Did you know 1 in 9 kids attempt suicide prior to graduating high school, and that 40% of those kids are in grade school?  (Journal of Adolescent Health via Family Matters, 2011).  And that the number one autofill on google is ‘Hope makes me…  depressed’?  We don’t know exactly why, but what we do know is that the primary predictors of suicide include hopelessness and depression.  (Association of Physicians, 2004).

The Good news?  HOPE is teachable and depression is treatable? (Rand and Cheavens, 2008),  It is true.  Research suggests that Hope can be taught  and that the greater the hope, the greater the level of well-being (Scioli, 2009).  Hope is defined as the perceived ability to create pathways to a desired result, and the motivation to follow those pathways through to the desired result (Rand and Cheavens, 2008).  Higher Hope corresponds to greater emotional and psychological well-being, greater academic performance, and enhanced personal relationships (Snyder, 2005).

With your help, we can bring a lesson plan of HOPE with activities to the classroom.  Our goal is to raise $85,000 throughout December for this project through our Indiegogo campaign, and then to spend January and February creating the research-based curriculum to launch in ten test schools in April of 2014.  Our goal is then to take the finalized curriculum global in 2015.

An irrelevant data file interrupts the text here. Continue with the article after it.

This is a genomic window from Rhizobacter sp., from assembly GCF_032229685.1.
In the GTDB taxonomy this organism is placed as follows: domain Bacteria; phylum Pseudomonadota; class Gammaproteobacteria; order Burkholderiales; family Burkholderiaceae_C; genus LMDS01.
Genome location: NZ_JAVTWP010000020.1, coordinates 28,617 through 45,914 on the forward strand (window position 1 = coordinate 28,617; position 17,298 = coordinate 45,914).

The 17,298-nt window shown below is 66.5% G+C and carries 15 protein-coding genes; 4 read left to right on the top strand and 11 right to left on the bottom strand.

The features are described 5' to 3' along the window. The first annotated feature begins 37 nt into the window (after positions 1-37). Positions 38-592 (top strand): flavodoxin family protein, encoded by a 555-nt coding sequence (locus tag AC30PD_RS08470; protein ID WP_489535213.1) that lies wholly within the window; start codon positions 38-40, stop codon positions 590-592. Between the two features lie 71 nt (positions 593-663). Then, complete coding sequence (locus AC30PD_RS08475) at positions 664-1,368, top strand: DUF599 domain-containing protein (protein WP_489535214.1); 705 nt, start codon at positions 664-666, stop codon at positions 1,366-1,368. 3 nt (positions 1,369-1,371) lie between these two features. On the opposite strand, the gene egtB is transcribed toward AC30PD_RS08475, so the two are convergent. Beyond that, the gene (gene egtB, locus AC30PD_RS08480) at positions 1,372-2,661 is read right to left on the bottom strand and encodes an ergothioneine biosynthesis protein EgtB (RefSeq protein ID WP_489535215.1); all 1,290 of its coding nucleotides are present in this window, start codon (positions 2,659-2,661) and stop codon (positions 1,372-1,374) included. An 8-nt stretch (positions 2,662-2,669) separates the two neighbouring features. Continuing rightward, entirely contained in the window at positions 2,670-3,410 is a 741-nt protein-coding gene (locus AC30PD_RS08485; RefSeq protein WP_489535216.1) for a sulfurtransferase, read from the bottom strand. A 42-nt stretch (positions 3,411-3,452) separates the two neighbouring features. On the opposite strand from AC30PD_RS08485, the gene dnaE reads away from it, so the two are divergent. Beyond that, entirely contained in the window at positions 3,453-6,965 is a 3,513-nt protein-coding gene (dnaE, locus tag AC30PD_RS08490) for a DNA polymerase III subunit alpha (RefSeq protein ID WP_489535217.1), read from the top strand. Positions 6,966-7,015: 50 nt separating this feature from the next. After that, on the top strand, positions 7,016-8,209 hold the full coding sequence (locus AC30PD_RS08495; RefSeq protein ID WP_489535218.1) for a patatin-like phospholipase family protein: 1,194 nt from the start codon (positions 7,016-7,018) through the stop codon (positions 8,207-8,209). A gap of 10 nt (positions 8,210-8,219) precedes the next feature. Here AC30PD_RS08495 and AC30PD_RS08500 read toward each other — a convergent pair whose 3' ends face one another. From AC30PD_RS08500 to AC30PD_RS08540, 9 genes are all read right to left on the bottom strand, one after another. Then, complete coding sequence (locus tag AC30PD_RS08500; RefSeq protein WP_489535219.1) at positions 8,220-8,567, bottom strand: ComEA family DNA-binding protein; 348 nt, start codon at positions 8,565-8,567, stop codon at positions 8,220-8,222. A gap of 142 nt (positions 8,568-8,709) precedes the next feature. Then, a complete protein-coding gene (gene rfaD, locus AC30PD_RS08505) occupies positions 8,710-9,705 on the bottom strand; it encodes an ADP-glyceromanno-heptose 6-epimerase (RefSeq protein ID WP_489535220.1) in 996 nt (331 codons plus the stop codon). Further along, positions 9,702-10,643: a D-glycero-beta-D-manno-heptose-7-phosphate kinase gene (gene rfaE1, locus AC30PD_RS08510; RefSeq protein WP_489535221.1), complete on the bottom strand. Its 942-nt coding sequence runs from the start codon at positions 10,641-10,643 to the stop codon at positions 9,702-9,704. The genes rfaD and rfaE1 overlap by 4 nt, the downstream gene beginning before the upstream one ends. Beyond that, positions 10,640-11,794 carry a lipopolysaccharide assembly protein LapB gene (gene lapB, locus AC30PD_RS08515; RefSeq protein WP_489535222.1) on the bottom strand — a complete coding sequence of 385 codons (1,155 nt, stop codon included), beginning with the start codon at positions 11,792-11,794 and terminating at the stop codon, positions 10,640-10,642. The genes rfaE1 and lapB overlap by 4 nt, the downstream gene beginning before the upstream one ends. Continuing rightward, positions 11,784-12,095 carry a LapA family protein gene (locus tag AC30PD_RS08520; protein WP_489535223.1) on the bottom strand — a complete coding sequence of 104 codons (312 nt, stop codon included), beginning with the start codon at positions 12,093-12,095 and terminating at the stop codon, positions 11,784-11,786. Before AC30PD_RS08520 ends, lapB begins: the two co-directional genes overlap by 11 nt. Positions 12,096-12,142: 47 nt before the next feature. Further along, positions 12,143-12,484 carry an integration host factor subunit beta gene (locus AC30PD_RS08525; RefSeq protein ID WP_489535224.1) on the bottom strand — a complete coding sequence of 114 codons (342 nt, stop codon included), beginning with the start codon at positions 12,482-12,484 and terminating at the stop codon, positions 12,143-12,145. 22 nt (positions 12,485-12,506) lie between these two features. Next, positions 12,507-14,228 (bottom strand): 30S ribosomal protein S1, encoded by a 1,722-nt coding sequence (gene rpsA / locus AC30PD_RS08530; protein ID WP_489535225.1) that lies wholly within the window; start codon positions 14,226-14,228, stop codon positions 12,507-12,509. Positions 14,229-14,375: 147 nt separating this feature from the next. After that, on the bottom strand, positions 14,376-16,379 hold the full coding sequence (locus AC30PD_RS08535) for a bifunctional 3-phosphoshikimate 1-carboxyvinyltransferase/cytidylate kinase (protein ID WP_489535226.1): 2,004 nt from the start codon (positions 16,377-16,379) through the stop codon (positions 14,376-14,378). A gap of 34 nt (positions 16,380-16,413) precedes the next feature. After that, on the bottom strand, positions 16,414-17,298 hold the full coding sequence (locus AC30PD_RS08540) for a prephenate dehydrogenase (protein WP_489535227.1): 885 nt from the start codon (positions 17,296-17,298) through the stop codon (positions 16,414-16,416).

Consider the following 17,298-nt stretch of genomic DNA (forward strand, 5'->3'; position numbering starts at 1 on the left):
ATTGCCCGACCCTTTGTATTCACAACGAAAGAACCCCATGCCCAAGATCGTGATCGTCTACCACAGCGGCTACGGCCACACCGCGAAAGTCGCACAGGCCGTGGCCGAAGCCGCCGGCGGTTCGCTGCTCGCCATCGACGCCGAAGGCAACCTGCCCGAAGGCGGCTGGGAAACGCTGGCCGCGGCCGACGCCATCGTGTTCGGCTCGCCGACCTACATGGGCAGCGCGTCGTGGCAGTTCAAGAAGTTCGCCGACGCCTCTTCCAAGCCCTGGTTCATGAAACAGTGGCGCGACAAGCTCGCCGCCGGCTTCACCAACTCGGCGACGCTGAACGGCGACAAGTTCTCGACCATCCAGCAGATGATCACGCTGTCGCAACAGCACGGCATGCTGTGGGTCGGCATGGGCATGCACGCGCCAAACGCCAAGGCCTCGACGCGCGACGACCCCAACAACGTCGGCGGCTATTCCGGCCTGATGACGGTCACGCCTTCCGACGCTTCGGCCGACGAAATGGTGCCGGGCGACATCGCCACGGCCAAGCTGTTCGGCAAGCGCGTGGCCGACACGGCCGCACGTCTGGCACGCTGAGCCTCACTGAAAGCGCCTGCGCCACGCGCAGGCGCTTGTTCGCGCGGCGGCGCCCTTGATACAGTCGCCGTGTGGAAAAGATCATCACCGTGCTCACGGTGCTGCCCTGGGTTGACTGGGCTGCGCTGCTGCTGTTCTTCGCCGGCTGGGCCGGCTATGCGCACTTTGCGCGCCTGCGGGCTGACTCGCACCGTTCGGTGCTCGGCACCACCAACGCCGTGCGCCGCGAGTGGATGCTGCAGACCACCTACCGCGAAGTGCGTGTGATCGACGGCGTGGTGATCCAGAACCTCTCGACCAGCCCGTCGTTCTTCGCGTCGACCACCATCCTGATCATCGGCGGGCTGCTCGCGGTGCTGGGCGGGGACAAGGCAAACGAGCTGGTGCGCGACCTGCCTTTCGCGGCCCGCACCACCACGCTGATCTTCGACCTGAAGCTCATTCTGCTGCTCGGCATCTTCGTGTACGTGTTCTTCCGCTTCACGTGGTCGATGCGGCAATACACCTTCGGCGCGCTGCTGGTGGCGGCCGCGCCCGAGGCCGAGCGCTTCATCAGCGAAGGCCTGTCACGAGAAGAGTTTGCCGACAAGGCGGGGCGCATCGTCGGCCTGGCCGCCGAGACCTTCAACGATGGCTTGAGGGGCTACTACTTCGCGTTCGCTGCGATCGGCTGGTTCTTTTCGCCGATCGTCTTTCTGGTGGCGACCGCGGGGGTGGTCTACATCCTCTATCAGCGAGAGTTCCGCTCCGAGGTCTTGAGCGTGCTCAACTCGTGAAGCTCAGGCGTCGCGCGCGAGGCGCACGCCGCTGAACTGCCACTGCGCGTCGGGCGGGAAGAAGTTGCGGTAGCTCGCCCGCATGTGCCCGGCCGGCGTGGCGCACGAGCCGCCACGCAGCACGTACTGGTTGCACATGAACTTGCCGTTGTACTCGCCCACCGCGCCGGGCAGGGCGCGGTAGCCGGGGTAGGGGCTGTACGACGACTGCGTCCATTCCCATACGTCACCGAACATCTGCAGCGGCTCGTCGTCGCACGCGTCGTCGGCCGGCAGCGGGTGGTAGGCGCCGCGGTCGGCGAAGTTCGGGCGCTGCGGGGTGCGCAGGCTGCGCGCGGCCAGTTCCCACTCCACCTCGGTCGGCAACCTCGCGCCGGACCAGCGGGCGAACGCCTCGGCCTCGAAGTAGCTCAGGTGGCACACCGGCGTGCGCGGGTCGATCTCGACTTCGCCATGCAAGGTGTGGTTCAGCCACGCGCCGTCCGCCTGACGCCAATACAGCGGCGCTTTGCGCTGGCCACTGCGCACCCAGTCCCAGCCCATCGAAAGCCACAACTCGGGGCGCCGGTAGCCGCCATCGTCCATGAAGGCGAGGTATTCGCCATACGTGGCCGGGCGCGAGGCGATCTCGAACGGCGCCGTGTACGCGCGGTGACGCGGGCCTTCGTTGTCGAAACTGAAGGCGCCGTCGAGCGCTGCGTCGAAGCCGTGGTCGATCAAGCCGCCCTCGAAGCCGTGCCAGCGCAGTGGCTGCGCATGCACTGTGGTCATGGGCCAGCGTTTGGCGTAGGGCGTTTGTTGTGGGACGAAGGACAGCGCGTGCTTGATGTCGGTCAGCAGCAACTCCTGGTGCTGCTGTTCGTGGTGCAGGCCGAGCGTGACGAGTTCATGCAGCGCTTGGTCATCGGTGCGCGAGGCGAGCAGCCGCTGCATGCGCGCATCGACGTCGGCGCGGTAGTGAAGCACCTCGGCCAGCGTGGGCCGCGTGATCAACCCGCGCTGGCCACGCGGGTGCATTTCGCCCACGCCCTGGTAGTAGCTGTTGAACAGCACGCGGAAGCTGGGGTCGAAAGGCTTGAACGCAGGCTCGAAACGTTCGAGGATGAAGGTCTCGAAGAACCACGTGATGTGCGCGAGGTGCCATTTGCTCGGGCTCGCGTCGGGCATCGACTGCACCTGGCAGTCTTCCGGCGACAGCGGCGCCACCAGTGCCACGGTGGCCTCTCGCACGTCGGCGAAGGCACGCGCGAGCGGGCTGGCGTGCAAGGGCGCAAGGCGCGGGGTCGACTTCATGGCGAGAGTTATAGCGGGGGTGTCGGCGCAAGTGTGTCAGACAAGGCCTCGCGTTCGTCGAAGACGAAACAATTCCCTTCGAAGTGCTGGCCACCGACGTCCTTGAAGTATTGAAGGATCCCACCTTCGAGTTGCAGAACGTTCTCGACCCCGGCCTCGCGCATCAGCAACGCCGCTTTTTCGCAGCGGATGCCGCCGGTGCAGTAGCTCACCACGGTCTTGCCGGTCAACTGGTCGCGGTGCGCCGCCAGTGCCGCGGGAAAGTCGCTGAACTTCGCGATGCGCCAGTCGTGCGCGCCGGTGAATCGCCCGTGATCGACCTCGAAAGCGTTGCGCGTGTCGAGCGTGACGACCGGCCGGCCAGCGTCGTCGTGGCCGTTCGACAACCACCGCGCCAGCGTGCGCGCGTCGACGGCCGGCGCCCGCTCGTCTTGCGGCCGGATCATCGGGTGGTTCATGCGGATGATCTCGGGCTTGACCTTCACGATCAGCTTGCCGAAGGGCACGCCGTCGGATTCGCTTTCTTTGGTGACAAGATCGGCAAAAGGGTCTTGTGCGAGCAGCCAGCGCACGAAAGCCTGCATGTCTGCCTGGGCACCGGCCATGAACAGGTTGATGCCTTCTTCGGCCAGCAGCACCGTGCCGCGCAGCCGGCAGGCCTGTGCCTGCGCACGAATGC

Our Overall Vision for Schools for Hope:

Our aim is to expand on our Field for Hope project that cultivates Hope through seeing through a planting of sunflowers; from seed to flower and back to seed.  With your help we aim to take this project further and share messages and symbols of hope with others; creating curriculum around the planting specifically to teach Hope to children.  And then to nurture Hope and through peer to peer support to teach this to the next classroom.

  • Engaging children through a 360° support and wisdom sharing system—peer-to-peer, teachers, counselors/psychologists and parents.
  • Partnering with mental health education experts, curriculum will be targeted, self-paced and ready to implement into school systems.
  • Leverage online and new social mobile application technology to implement the program. Content will be engaging and inspirational and delivered on a relevant youth-oriented platform.
  • Integrate a yearly sunflower planting symbolic of HOPE in the Spring, writing messages of Hope to those that then harvest the seeds in the fall, starting the infinite spiral for Hope.
  • Garner research through metrics analysis, evaluation and optimization.
  • Pilot in Chicago schools; adapt to deploy tailored program focused in PTSD and tragedy to those areas as needed. (i.e. Sandy Hook, Columbine, Oklahoma, etc.)

Please help us make this campaign a success!  With your generous donation of time, brain power, and/or contacts we can get this moving.  Hope is teachable, depression is treatable. Let’s help make ALL kids feel value and like there is always a way to resolve problems in a positive, productive way.

Please visit www.schoolsforhope.org and help us make this project a reality.